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Simrad has the better software. I had a Simrad AP11 and now use a Raymarine ST7000. The Simrad software is better by a LOT. RAymarine software is primitive and you have to adjust it manually. Simarad works much more automatic. It learns to add rudder over time so you can deal with alot more variables when the wind is just blowing hard. Linear drive is hydraulic so who cares if it is linear or not. For serious displacement boats it needs to be more than a wheel pilot. If your steering system is cable then there is not much choice at some point you can't get by with a wheel pilot. You want more than a wheel pilot unless you care to purchase two since you will trash them sooner or later. A tiny electric motor isn't a match. I have however heard great results with the newer Simrad wheel pilots.
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Old 16-09-2013, 08:59   #10
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Re: Autopilot: Linear vs. Rotary Drive

Hate to rase an old thread but I have the same question. I can use either the raymarine mechanical Rotary or Linear drive in my boat. Rotary is less work to install. Are there advantages to either in reliability?
Any thougjts about the garmin linear drive?

Many thanks all
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Old 16-09-2013, 09:20   #11
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Re: Autopilot: Linear vs. Rotary Drive

Linear drives are more powerful and robust. Rotary are faster to install and cheaper to buy. Hydraulics are good, expensive and needful of careful installation and maintenance.
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Old 16-09-2013, 12:54   #12
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Re: Autopilot: Linear vs. Rotary Drive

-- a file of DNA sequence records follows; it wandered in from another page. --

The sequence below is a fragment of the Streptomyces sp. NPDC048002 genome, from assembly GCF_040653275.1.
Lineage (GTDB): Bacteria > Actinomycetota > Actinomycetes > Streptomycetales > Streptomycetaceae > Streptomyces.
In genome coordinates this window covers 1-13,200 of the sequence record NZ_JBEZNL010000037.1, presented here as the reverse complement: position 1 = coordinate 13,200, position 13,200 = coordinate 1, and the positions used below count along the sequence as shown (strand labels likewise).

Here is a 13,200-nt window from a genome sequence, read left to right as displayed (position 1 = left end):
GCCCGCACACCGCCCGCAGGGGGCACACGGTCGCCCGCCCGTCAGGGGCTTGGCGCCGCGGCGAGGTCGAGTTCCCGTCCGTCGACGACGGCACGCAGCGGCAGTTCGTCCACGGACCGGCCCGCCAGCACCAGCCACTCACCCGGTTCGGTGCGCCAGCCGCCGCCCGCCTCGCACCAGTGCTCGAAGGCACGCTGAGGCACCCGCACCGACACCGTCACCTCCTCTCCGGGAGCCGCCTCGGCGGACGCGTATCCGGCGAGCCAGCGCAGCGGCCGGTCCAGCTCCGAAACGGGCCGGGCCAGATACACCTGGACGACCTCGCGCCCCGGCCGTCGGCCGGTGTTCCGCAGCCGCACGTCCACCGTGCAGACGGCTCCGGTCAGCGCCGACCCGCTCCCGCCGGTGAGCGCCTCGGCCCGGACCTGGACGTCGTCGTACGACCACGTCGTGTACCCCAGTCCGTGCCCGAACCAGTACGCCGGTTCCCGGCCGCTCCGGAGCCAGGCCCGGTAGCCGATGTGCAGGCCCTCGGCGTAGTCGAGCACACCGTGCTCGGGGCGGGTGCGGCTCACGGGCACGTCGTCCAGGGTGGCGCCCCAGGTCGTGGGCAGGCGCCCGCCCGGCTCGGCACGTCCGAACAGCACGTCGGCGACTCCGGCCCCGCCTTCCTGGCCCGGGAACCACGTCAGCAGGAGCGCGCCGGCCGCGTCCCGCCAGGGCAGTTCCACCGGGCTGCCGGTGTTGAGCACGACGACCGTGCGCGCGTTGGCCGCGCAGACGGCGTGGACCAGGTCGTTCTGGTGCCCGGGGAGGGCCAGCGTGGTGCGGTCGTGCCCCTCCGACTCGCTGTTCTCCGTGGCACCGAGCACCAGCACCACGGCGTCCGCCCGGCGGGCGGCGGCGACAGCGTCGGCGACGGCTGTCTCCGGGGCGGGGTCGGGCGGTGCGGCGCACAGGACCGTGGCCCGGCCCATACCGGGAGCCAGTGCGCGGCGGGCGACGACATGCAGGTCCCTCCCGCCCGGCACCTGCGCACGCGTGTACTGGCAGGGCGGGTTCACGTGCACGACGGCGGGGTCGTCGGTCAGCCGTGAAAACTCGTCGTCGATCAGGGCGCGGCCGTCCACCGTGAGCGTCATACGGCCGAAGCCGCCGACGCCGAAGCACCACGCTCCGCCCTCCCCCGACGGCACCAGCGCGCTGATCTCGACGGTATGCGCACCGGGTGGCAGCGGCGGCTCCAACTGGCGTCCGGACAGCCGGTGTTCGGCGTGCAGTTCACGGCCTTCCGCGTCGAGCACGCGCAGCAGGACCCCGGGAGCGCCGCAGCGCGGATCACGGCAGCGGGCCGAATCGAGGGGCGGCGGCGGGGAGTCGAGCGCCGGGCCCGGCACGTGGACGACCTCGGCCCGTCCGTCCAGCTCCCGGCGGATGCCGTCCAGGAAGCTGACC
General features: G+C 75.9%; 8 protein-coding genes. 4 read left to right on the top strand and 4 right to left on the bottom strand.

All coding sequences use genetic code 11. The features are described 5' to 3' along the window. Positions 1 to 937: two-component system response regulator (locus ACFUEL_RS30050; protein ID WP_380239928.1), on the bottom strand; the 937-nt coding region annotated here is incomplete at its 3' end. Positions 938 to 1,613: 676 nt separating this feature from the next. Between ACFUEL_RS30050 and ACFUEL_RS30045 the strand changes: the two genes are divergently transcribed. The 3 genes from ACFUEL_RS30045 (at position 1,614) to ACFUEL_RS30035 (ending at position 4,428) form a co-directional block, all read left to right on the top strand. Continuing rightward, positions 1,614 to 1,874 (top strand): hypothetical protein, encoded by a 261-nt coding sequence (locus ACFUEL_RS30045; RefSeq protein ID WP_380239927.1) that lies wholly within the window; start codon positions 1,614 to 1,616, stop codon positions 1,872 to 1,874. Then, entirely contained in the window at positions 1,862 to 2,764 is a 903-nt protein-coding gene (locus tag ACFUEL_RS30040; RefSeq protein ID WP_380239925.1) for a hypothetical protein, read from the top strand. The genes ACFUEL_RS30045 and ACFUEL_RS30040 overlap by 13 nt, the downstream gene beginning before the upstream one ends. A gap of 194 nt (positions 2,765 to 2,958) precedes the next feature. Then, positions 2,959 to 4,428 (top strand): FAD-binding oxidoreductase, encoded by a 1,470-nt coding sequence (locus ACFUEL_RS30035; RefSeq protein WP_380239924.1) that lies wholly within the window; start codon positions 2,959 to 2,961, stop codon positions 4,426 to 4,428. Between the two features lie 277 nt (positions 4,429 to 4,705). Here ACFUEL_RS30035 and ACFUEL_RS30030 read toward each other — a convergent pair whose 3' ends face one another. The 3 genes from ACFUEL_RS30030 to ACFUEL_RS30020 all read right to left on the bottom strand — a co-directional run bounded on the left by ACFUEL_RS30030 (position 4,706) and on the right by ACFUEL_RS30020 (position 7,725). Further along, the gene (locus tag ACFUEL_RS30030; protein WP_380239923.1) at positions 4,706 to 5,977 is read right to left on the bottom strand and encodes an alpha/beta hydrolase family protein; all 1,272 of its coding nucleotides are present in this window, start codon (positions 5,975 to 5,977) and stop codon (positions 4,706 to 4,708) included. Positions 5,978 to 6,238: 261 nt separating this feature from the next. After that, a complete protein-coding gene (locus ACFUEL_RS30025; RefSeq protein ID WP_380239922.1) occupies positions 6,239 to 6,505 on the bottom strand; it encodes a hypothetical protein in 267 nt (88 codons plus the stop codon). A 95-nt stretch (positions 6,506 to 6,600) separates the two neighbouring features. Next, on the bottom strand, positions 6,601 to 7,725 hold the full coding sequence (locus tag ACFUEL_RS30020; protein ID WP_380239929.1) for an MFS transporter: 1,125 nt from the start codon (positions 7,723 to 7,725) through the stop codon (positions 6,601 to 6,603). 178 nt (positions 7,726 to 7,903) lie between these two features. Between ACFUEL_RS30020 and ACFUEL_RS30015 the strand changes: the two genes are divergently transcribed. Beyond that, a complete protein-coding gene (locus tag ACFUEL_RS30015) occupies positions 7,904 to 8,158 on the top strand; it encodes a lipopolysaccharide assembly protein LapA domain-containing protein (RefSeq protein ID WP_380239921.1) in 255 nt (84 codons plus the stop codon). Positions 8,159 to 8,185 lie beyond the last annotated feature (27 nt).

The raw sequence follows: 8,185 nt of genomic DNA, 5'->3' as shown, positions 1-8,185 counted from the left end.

Maybe terms are being confused? By rotary drive, I assumed a below deck chain drive to a sprocket directly connected to the steering system.

If so, these don't seem any faster to install or cheaper to buy. They are basically similar to electromechanical linear drives, only with different output shaft and gearing. They provide equal force, requiring strong mounting, and need equal care with installing them true to the force axis. Perhaps they would be quicker to install if a suitable mounting point already existed, or a rudder post/quadrant needed significant changes made to fit a linear drive.

We have both an electromechanical linear drive and a hydraulic linear drive. Both costs about the same. Both require the same careful installation, and neither require any maintenance. I once had to replace the brushes and seal in the hydraulic drive after 15yrs, but expect to need to do the same for the mechanical drive in that time.

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Old 16-09-2013, 17:21   #13
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Re: Autopilot: Linear vs. Rotary Drive

You're right, sorry. I assumed you meant steering wheel belt drive, not chain drive direct to the rudder shaft. A simple arm, strongly mounted to the rudder shaft and driven by a linear drive can be much cheaper than the chain drive to a rudder mounted sprocket.
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Old 16-09-2013, 17:26   #14
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Re: Autopilot: Linear vs. Rotary Drive

For us the rotary drive was a no brainer based on our rack and pinion steering and the amount of space a linear drive takes up. Mounting the rotary drive for me was also much easier as I would need to fabricate the attachment points for the linear and purchase a bronze tiller to connect to the rudder shaft.
The only downside I can see with the rotary drive is the inability for it to hold rudder angle like a linear can.....but it also forces you to keep an eye on sail balance.
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Old 16-09-2013, 18:02   #15
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Re: Autopilot: Linear vs. Rotary Drive

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Originally Posted by Sailmonkey View Post
The only downside I can see with the rotary drive is the inability for it to hold rudder angle like a linear can.....but it also forces you to keep an eye on sail balance.
I don't have any experience with rotary drives. Can you explain why they cannot hold a rudder angle? I just assumed that once they stopped moving, they were clutched someway to prevent back lash and held the rudder steady.

Are they constantly in motion, or can rudder force back-drive them?

Mark